Death From Above are stronger now than they’ve been in years, so strong in fact that they’ve even shed the 1979 from their name in recent months. Coming back this year with the pop-tinged Outrage Is Now, they’ve managed to evolve as a band without losing what makes them stand out. We caught up with bassist Jesse F. Keeler to talk about their newfound strength as a band, their enduring logo and even Super Mario.
Northern Transmissions: Your latest album felt very much like a pop-infused take on your earlier sound but you seem to be moving noticeably into pop on this record, what inspired this shift and move to an even wider sonic pallet?
Jesse F. Keeler: It has more to do with the recording than anything else. The way it was made and the recording itself, it was made by Eric Valentine who’s made some massive pop records, and it just comes through. It’s what we wanted and we wanted to see how good our band could sound. In terms of the music itself, it’s not that different. I’m always trying to go a little further and play things I haven’t played before. My number one inspiration is not to repeat myself. It’s boring to make the same stuff over and over again. In terms of keeping our own attention, we want to be challenging ourselves in some way. There’s things that I write that I need to learn how to play. There’s some things on this album that required me to find new ways of even getting around the bass. On “Trainwreck 1979” we had that piano section on it, and we wouldn’t have done it years ago because we didn’t know how to do it on stage. This time around we’ve figured out how to do it, so it enables a song like “Freeze Me” to exist. You can see things that we learn on one record and apply on the next.
It’s also been interesting to see how well your elephant logo has endured to become like the Misfits skull or even Eddie with Iron Maiden, was this image something you planned to endure or was it a happy accident?
That was the exact idea. I was aiming towards the idea, and I had proposed the concept to bands I’d been in before. The idea was to have poster with just a logo on it and no writing besides where the show was and how much it cost. We did that back in 2004 and it worked, people showed up. I used to do graphic design for a living, and I was fascinated by exit signs and bathroom signs where it’s just a picture but everyone knows what it means. I was inspired by that and thought it was a great feat. Time has proven that I have indeed done that and it’s pretty pleasing. KISS’s name is also their logo, The Rolling Stones’ lips, tons of bands have them.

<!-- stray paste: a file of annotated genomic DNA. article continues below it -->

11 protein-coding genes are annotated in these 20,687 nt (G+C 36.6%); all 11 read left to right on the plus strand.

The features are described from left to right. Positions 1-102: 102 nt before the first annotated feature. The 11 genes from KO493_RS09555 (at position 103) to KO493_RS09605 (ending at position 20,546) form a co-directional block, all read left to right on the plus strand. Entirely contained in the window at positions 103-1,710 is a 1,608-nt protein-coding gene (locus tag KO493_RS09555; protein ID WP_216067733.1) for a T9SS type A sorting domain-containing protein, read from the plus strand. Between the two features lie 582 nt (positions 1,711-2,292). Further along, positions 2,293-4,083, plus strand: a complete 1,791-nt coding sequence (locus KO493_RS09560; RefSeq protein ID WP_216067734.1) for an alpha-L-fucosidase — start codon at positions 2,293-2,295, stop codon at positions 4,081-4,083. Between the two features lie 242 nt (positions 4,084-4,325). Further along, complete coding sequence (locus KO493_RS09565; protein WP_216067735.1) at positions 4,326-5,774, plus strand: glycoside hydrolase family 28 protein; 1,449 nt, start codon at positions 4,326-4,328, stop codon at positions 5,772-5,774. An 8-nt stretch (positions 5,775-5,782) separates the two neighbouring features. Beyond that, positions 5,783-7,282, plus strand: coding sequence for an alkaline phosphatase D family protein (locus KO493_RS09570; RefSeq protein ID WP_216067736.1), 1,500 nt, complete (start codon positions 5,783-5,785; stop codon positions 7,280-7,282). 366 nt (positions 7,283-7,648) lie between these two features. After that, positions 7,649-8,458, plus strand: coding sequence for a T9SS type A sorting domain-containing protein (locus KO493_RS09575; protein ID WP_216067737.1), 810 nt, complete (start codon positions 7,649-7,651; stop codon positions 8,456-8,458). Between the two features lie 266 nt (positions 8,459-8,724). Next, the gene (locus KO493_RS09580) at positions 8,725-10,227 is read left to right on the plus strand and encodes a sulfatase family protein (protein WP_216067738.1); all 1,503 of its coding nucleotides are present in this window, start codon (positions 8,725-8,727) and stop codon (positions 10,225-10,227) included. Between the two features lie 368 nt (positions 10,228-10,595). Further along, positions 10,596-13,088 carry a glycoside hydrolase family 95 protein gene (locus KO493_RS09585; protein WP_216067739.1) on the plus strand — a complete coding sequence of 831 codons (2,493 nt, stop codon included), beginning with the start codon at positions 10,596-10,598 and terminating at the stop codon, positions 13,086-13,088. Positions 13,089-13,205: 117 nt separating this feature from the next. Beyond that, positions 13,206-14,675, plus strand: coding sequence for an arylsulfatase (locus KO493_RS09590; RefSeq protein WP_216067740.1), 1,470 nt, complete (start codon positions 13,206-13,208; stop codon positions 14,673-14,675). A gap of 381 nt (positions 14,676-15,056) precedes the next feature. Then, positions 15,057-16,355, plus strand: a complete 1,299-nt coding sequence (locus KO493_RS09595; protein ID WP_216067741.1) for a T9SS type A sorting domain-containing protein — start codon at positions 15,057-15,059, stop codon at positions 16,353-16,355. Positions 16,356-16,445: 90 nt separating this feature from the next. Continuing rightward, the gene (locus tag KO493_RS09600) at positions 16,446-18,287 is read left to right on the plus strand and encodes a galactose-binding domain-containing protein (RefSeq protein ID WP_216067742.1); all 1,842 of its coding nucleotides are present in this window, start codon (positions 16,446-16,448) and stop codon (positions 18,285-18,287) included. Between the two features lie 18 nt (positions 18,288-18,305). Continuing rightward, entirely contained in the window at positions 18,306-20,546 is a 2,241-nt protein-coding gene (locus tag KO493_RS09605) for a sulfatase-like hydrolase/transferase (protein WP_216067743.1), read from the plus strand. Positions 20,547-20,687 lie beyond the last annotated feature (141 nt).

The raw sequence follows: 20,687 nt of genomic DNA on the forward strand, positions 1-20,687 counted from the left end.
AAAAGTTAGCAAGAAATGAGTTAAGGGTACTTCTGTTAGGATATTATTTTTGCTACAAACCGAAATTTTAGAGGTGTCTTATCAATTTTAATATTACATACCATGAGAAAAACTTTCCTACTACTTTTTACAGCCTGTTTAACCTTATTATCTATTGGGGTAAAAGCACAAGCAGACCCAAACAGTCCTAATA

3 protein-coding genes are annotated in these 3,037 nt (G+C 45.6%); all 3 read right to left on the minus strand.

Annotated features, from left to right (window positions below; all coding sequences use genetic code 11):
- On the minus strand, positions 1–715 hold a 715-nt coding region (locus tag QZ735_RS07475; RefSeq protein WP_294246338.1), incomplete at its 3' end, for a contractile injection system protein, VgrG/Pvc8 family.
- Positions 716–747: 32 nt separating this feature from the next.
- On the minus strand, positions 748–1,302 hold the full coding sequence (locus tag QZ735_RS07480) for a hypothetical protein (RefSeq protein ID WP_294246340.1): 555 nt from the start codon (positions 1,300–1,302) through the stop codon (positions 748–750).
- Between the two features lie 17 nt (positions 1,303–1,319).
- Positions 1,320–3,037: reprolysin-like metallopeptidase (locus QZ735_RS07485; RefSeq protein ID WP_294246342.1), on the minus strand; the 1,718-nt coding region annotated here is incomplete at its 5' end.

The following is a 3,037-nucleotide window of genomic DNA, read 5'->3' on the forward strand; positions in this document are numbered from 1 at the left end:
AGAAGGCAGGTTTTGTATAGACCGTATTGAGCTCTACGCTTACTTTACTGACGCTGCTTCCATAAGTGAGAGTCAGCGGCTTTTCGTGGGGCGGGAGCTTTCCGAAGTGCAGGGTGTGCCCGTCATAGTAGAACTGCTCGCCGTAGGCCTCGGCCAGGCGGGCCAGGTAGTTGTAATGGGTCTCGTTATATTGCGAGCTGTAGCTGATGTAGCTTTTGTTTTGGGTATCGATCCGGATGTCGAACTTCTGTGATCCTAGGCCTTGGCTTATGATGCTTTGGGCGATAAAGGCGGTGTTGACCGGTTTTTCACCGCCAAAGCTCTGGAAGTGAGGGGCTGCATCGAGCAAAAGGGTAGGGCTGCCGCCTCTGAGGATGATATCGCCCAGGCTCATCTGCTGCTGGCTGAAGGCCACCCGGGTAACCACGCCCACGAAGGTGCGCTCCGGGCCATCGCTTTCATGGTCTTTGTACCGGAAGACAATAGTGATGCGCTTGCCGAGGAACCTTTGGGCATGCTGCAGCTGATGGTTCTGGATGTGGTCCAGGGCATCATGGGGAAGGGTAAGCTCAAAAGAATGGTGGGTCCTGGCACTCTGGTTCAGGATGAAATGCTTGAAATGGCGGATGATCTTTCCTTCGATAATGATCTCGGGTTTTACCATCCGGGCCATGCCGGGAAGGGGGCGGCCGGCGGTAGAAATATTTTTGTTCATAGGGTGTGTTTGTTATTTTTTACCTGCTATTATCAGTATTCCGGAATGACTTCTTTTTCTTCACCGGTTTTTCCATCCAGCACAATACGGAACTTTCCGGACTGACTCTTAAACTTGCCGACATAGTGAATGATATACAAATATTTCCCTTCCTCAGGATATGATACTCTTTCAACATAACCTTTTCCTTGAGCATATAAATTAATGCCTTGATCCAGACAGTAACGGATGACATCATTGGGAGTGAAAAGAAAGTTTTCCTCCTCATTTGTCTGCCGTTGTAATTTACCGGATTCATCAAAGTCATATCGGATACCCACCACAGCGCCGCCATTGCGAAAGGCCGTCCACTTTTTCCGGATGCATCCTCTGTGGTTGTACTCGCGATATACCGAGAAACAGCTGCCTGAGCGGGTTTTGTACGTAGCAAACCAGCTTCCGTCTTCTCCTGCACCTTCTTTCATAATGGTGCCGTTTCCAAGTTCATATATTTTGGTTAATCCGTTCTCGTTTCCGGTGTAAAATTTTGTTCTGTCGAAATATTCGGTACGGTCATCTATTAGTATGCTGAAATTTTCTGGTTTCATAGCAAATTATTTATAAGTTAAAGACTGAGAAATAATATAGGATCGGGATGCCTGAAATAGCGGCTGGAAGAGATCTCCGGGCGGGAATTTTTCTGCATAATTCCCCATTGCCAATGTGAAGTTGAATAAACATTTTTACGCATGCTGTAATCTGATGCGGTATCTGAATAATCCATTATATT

Did you realize when you wrote the hook to “Never Swim Alone” that it was the Super Mario “Underground Theme” and did you worry you might get in trouble when you spotted it?
I didn’t at the time, but afterwards I certainly did. It’s not surprising, I grew up with that game. I bought that NES with that game, it was one of the first things I bought with money from a job, that tells you how old I am. I sold my ColecoVision for $30 the week it came out to buy the game. That game’s in there somewhere. I haven’t done a back-to-back to see if they’re in the same key but they have the same feel for sure. I don’t think anybody cares though about the similarities. I could probably find a similar sound from before that too. There’s only so many notes, and 32 steps in a bar, so at a certain point you’re going to do things similarly by accident.
Do you find yourselves pulling in different tricks and sounds from your projects like MSTRKRFT or do you try to keep these all as different outlets?
You learn stuff and it often becomes part of how you think. Obviously there’s things that we learn along the way that come out with this band. I can’t think of anything specifically but if it’s time to program a synth, everyone turns and looks at me. Other times, I would start chopping away and realize it was already great.
I understand part of your recent switch back to just calling yourselves Death From Above involved the ice cube art for “Freeze Me”, has the change had any weird side effects?
Honestly it’s just been all the questions about it. We dropped it two years ago and no one said anything. We left it off a bunch of merch, people probably wondered about but no one said anything. The 1979 is nice for the internet where it’s on our social media stuff, and it’s nice to half unique characters for that but we’ve dropped it.
by Owen Maxwell